Oh, Mom—I’ll never forget this book!” Wouldn’t you love to hear those words from your son or daughter? Great books are special. They capture the hearts and minds of readers, century after century. Great books enlarge thinking, expand the known world, and bring abstract concepts such as justice, love, and truth to life.
The challenge is that sharing great literature can seem daunting, especially if you did not study it yourself. However, there are ways of teaching drawn from classical education and the Charlotte Mason tradition that can help you teach literature well.
Ideally, a literary education begins in infancy with nursery rhymes that introduce babies to the rhythm and cadence of language and the delight of word play. Reading aloud should continue throughout childhood and even into the teens, not just because literature has historically been shared in community but because living literature has a way of becoming part of family life and conversation.
There should also be time for individual silent reading in each day. Children tend to do what they see their parents do; so it is important for adults to read for learning and pleasure as well. In our family, we scheduled a quiet time after lunch. Each person would go to a designated spot and could read, write, nap, draw, or do any other silent, screen-free activity. It was a moment of refreshment in a busy day and gave the boys one more opportunity to see that I really did believe that reading is important.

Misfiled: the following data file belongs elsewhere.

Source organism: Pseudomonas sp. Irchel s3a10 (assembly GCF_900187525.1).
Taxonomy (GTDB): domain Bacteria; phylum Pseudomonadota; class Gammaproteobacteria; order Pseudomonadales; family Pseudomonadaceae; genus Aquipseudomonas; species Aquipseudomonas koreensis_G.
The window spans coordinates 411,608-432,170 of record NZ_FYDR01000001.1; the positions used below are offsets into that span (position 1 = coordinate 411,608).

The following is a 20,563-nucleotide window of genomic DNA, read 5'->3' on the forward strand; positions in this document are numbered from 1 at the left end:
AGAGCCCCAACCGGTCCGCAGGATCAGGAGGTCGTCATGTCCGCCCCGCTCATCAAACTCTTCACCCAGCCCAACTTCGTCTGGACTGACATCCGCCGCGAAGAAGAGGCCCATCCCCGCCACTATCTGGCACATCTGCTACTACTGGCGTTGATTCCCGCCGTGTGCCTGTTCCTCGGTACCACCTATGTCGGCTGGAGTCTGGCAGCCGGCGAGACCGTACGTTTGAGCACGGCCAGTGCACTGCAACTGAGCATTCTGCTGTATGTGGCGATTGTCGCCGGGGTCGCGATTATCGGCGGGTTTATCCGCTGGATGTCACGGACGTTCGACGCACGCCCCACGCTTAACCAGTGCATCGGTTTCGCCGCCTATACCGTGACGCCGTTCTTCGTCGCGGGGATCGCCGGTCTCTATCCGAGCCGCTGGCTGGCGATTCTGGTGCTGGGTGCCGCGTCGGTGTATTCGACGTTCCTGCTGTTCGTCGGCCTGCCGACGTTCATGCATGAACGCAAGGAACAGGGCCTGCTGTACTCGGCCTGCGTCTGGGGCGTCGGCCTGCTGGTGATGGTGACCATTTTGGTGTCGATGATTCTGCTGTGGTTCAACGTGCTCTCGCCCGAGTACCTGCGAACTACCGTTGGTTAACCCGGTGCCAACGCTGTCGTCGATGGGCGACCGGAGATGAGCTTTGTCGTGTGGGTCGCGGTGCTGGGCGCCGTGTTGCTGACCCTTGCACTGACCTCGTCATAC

Many books will be read simply for enjoyment, but for literature that is to be studied, there are two essential steps to follow: listen or read thoughtfully; then write or narrate. Before packaged curriculum existed, generations of children and adults learned nearly everything they knew through those two steps. Let’s look at them one at a time.
1: Listen or read thoughtfully.
The heart of literature study is the book itself. C.S. Lewis wrote that one of his main endeavors as a teacher was “to persuade the young that first-hand knowledge is not only more worth acquiring than second-hand knowledge, but is usually much easier and more delightful to acquire.” Rather than trying to learn from dry, dull textbooks, written by a committee, read interesting books that engage not only mind but heart.
Charlotte Mason puts it this way: “I think we owe it to [students] to let them dig their knowledge … for themselves out of the fit book; and this for two reasons: What a child digs for is his own possession; what is poured into his ear … is rarely assimilated.” Thus, literature study (and ideally, study in history and many other disciplines) begins with reading and listening to excellent, delightful books.
When reading for learning, students can be encouraged to read actively, thinking about what they are reading. Young students can be encouraged to copy short, favorite passages into their personal commonplace books. As they grow older, they will find it helpful to annotate books, lightly marking important ideas or passages to copy. Help students learn to observe the structure of a story or poem and to learn the vocabulary of literary analysis—words such as plot, protagonist, conflict, stanza, meter, scene, and so forth. For books read as a family, it can be interesting to take brief breaks to consider what a character might do next or whether a particular choice is wise.